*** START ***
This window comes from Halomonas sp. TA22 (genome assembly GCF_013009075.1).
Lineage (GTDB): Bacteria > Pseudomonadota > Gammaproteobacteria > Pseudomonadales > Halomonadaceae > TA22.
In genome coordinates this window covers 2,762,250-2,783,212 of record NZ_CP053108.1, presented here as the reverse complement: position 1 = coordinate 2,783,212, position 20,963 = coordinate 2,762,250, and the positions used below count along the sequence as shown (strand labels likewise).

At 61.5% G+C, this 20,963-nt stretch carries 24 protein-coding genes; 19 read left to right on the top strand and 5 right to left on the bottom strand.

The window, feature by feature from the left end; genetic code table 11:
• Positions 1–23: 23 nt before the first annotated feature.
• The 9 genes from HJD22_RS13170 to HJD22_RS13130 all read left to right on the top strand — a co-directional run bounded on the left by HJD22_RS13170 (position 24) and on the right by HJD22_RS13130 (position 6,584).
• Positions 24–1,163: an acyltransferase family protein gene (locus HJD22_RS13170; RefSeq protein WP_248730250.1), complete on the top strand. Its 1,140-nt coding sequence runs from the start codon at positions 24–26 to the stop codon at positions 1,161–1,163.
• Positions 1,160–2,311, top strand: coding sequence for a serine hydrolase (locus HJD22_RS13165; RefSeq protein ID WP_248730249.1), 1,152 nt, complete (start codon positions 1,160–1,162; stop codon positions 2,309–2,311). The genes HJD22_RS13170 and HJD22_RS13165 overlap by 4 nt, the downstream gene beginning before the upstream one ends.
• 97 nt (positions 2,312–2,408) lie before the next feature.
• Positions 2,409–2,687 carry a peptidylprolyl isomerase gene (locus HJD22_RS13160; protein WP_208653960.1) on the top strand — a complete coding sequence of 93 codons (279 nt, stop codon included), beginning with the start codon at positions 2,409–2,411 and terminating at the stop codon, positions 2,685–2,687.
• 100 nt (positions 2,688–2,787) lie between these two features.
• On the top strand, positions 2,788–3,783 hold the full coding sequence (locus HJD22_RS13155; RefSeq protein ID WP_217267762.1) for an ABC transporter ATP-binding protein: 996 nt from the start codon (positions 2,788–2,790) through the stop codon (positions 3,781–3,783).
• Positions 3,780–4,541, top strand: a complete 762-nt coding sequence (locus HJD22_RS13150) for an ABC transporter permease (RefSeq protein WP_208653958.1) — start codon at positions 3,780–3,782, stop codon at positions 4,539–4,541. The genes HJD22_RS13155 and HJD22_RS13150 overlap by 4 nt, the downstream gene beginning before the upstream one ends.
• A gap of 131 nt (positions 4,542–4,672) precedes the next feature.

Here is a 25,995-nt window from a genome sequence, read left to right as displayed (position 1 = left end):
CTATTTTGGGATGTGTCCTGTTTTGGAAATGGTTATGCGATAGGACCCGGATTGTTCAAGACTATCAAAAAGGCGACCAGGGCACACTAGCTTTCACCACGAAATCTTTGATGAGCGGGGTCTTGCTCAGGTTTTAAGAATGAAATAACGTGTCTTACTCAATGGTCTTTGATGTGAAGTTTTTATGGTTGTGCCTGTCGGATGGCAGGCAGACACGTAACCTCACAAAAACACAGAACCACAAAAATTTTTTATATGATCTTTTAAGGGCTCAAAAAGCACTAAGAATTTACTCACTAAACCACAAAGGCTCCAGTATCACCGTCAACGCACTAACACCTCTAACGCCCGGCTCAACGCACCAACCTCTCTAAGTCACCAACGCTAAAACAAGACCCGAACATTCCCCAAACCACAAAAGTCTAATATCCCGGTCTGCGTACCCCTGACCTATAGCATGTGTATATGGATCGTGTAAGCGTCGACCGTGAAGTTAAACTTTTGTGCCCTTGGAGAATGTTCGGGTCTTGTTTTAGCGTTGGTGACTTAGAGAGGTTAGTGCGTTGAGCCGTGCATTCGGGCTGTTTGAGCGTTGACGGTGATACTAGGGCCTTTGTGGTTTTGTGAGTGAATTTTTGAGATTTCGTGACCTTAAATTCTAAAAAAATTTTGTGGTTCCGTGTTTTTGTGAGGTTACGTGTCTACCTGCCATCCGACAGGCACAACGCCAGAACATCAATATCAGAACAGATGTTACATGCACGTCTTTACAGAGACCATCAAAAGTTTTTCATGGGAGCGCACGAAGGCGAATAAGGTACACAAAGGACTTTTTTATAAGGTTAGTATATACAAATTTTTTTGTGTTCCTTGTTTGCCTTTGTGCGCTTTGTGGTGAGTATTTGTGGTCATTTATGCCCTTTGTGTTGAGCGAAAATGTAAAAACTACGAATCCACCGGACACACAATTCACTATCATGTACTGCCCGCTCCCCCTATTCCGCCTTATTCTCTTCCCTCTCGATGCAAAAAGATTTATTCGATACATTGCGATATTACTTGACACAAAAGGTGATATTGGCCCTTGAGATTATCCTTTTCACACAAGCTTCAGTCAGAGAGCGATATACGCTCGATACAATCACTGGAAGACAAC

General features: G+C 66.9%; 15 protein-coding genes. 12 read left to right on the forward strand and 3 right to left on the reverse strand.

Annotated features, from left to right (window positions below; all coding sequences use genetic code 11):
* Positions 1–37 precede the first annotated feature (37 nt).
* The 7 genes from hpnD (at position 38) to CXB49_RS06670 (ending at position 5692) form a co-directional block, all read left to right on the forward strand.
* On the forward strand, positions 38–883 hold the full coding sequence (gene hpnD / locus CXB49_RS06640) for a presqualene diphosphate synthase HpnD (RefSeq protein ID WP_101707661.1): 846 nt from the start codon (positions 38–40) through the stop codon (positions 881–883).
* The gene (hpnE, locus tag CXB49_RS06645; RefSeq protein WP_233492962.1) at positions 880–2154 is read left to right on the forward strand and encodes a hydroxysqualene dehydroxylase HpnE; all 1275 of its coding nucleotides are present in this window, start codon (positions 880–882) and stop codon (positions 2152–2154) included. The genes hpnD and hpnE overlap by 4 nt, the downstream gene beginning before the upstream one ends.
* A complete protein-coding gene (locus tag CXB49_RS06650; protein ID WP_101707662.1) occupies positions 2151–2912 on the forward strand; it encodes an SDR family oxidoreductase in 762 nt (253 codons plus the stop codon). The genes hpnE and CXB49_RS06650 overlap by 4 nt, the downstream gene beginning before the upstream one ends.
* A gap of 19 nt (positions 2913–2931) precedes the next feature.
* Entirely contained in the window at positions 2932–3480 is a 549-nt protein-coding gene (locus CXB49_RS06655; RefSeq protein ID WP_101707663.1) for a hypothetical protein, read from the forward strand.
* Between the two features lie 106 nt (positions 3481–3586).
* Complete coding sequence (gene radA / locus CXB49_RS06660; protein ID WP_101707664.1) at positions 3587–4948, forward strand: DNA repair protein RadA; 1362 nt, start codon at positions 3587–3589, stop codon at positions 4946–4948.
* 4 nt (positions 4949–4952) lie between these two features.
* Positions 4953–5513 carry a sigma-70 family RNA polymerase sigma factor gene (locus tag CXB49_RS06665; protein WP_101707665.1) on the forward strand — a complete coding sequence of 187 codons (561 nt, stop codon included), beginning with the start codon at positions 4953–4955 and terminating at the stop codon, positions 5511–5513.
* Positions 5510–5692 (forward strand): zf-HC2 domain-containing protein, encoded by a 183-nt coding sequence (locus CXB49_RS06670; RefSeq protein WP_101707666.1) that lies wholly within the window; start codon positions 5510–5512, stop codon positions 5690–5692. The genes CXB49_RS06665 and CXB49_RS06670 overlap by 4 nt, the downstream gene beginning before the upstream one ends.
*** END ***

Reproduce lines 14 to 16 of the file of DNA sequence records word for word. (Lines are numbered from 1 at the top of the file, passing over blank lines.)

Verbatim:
• Positions 3,780–4,541, top strand: a complete 762-nt coding sequence (locus HJD22_RS13150) for an ABC transporter permease (RefSeq protein WP_208653958.1) — start codon at positions 3,780–3,782, stop codon at positions 4,539–4,541. The genes HJD22_RS13155 and HJD22_RS13150 overlap by 4 nt, the downstream gene beginning before the upstream one ends.
• A gap of 131 nt (positions 4,542–4,672) precedes the next feature.

Here is a 25,995-nt window from a genome sequence, read left to right as displayed (position 1 = left end):